The closure of the country’s shipyards, and the collapse of its shipbuilding industry, was a tragedy keenly felt in areas like Tyneside where whole communities provided generations of skilled labour to keep it afloat.
Sting grew up knowing the pain felt by the people of Wallsend, just a few miles outside Newcastle, when the men’s last shift was over.
He’s channelled their fight and fortitude into his first musical, The Last Ship, which has docked in Northampton’s Royal & Derngate Theatre this week at the start of a UK tour.
I’m still baffled why the superstar would choose to premiere this, very personal, show in America, where it struggled to find an audience and closed after a few weeks, rather than in, say Newcastle.
But back on home soil, if the full house at Tuesday’s opening night was anything to go by, Northern Stage’s moving production will find an audience ready to embrace its melodic tunes and fiery sentiment if not its short-sightedness, naivety and simplicity.
The Last Ship traces its roots back to Sting’s 1991 Soul Cages album and is inspired by the singer’s childhood, growing up among the economic uncertainty of Wallsend, a town that, if it didn’t send its men down the pits, would march them through the gates of Swan Hunter to built ships.
But when the rug is pulled from underneath the workforce, and they’re told that the yards are about to be closed for good, what then?
It’s a question asked in the show by the evil capitalist, Freddy Newlands (Sean Kearn) and the answer that the men come up with is fantastical by any stretch of the imagination.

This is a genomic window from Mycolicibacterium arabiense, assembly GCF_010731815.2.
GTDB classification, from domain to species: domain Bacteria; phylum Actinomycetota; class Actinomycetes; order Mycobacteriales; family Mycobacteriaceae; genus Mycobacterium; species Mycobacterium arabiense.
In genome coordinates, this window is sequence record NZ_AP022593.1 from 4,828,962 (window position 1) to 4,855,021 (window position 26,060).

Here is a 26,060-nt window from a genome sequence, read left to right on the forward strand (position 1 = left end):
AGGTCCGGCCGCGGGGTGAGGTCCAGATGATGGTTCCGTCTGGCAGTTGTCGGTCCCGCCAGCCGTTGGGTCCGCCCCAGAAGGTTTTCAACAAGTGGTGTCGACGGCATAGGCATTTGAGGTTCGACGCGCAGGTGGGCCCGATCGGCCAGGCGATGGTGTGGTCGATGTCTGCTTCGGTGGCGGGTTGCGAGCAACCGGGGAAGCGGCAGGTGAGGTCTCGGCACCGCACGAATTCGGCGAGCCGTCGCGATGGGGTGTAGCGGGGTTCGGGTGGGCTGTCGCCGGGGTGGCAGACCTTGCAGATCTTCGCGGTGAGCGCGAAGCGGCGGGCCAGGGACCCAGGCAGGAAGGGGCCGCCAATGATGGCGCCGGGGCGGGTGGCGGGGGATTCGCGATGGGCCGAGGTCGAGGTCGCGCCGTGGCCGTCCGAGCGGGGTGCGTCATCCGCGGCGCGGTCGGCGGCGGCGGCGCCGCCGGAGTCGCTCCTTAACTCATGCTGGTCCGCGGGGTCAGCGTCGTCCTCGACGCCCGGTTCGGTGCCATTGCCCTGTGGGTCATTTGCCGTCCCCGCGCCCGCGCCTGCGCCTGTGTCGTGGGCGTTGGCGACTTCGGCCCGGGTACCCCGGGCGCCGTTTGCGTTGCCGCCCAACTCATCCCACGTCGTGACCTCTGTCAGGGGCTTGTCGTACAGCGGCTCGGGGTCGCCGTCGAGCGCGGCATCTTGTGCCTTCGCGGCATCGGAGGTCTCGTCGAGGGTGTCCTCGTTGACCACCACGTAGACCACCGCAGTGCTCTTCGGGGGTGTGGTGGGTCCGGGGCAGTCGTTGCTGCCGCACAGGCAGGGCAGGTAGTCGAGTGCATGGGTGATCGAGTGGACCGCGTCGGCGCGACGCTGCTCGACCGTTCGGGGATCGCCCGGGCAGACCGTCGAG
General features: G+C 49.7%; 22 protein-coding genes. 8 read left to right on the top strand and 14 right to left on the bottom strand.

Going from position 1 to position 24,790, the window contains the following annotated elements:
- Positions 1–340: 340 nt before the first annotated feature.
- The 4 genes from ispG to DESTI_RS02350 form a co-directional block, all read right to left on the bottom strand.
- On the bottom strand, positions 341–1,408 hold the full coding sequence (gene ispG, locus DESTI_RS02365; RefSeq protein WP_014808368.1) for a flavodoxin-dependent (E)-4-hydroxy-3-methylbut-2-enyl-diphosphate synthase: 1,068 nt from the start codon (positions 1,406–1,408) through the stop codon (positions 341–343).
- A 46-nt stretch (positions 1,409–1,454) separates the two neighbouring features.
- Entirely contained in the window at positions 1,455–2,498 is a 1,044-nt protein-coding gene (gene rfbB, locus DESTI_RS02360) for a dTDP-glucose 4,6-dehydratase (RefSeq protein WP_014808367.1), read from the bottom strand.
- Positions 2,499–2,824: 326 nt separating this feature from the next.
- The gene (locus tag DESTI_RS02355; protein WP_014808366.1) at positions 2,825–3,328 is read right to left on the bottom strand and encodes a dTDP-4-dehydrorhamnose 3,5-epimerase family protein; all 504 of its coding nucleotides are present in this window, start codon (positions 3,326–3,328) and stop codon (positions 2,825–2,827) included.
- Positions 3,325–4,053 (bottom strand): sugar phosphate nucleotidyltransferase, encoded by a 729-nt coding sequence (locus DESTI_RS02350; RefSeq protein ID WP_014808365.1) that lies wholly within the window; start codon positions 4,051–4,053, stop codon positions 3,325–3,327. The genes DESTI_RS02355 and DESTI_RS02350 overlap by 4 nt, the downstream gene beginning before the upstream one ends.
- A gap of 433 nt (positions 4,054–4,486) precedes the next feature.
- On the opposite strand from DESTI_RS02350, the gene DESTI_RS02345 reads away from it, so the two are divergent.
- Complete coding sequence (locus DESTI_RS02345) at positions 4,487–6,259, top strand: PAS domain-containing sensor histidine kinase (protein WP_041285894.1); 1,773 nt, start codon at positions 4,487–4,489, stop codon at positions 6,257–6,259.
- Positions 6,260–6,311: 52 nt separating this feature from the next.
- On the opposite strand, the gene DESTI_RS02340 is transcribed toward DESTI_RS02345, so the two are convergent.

This heartfelt musical is full of rage and defiance, a reflection of a people who have weathered hard times and doggedly rebuffed its effects.
Young Gideon Fletcher has seen what the shipyards did to his old man, pensioned out after an industrial accident, and he flees the claustrophobia of the town to seek his fortune in the world.
He leaves behind his childhood sweetheart, Meg, and doesn’t return for 17 years. Amazingly, when he does turn up, he doesn’t find her the wife of a docker with seven kids in tow, but still single and running the local boozer.
Richard Fleeshman makes an engaging leading man whose singing voice is very like Sting’s – or perhaps it is for the purposes of this show. He invests the character with flaws and weaknesses, a man whose course through life has battled through swells and rough seas.
Oddly, his younger self, pre-escape, is played by an actor who looks nothing like him, but, magic of the theatre and all that..
Frances McNamee is a fiesty Meg, whose own dreams are dashed by circumstances. If Gideon thinks he can just waltz back into her arms, the romantic hero returned, then he gets a rude awakening.
Their prickly relationship is nicely captured with Meg proving no pushover.
In the dockyard the men, led by shop steward Jackie White (a husky-voiced Joe McGann), are told that the ship they have almost completed, The Utopia, is now unwanted and more valuable broken back up and sold for scrap.